First principles differentiation question

  • Thread starter tunabeast
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  • #1
tunabeast
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Homework Statement


Obtain the derivative of [tex]e^{2x}[/tex] from first principles.


Homework Equations





The Attempt at a Solution


I am upto the point where i have [tex]e^{2x}(\frac{e^{2h}-1}{h})[/tex] Where LIM h->0.

I just don't see how 2 is obtained from what's in the ().
 

Answers and Replies

  • #2
HallsofIvy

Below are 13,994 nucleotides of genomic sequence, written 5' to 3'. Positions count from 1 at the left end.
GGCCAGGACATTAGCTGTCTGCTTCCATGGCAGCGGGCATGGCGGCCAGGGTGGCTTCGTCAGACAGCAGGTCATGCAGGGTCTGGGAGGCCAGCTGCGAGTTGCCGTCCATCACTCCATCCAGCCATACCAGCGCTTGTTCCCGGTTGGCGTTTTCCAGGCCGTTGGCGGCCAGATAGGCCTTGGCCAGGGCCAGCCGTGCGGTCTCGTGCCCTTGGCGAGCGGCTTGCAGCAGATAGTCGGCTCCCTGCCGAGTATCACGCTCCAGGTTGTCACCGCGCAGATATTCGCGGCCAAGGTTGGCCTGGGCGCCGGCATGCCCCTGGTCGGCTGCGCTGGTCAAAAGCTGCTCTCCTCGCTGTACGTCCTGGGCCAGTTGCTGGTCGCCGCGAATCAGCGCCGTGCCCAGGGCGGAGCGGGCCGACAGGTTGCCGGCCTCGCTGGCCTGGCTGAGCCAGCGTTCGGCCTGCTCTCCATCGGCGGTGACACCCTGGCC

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[tex]\frac{e^{2h}-1}{h}= 2\frac{e^{2h}-1}{2h}= 2\frac{e^u -1}{u}[/tex]
if you let u= 2x.

Now, do you know what the limit, as u goes to 0 of
[tex]\frac{e^u- 1}{u}[/tex]
is?
 
  • #3
tunabeast
27
0
It tends to 1? I think i understand this now, thanks very much for your help.
 

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